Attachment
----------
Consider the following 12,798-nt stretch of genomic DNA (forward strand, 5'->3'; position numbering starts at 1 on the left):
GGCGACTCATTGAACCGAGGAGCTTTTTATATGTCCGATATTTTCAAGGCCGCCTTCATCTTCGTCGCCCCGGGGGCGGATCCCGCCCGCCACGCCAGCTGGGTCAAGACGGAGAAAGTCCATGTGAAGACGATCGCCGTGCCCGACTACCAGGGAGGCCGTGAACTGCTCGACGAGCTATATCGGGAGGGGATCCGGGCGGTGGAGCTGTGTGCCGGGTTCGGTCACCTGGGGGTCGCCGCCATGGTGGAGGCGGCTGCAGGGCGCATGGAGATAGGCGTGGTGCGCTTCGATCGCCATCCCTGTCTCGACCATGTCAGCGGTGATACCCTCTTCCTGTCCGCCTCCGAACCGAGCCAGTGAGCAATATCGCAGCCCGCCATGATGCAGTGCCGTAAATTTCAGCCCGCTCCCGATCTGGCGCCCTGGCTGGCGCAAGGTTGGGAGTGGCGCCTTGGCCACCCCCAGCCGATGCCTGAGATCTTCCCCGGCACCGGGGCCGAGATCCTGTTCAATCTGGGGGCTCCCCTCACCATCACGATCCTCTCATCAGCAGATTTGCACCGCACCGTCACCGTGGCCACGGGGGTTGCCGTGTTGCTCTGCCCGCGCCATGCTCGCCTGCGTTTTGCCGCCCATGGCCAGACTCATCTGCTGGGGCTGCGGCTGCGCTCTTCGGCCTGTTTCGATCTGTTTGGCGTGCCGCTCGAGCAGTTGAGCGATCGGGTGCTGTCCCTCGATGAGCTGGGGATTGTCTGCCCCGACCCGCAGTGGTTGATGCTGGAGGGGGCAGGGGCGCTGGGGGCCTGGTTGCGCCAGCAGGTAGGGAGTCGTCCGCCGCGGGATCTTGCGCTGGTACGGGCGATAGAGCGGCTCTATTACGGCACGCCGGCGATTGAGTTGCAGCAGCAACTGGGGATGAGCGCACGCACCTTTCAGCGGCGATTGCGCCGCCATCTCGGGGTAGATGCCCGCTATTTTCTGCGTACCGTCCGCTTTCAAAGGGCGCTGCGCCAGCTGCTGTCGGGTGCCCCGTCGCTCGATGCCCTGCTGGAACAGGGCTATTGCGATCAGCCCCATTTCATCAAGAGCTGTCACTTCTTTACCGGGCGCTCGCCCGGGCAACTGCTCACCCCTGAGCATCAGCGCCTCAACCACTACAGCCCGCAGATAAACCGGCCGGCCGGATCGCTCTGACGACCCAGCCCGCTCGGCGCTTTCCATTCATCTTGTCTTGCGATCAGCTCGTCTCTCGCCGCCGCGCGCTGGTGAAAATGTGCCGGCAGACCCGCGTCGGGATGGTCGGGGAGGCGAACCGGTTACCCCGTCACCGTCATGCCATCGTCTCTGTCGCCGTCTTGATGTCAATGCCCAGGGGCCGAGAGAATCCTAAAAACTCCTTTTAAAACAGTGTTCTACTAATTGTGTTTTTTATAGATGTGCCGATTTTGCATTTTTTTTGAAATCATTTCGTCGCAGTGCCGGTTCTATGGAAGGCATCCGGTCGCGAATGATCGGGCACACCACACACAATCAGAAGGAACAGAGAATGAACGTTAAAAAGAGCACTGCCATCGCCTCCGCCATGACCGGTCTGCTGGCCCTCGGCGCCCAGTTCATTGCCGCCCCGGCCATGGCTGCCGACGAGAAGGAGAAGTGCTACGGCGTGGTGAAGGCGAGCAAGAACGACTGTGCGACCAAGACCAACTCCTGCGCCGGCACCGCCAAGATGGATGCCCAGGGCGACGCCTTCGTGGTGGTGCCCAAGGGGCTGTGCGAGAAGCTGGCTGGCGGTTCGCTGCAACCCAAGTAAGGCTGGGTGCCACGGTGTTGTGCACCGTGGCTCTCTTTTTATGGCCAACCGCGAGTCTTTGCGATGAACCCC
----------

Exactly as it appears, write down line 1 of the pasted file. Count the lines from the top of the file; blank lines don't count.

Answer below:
Consider the following 12,798-nt stretch of genomic DNA (forward strand, 5'->3'; position numbering starts at 1 on the left):